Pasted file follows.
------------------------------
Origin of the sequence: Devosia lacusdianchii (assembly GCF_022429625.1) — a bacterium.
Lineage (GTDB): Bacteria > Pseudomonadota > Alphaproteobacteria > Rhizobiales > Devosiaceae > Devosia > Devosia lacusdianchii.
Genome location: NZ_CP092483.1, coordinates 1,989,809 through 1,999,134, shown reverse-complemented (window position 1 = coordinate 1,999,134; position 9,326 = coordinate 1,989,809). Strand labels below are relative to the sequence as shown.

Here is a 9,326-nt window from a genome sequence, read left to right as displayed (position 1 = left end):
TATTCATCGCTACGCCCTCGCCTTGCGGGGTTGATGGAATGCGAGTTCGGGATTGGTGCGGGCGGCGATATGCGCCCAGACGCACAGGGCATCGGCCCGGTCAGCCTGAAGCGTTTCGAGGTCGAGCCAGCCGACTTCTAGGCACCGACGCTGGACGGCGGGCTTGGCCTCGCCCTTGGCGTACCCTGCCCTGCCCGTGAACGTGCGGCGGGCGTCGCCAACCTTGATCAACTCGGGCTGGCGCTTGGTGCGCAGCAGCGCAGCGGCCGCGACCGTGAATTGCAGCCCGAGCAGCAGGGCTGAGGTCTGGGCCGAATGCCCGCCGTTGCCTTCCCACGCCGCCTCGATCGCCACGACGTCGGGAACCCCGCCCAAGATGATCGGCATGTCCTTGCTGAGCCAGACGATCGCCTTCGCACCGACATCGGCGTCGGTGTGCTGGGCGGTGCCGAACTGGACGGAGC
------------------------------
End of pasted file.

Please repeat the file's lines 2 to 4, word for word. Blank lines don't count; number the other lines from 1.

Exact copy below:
Lineage (GTDB): Bacteria > Pseudomonadota > Alphaproteobacteria > Rhizobiales > Devosiaceae > Devosia > Devosia lacusdianchii.
Genome location: NZ_CP092483.1, coordinates 1,989,809 through 1,999,134, shown reverse-complemented (window position 1 = coordinate 1,999,134; position 9,326 = coordinate 1,989,809). Strand labels below are relative to the sequence as shown.

Here is a 9,326-nt window from a genome sequence, read left to right as displayed (position 1 = left end):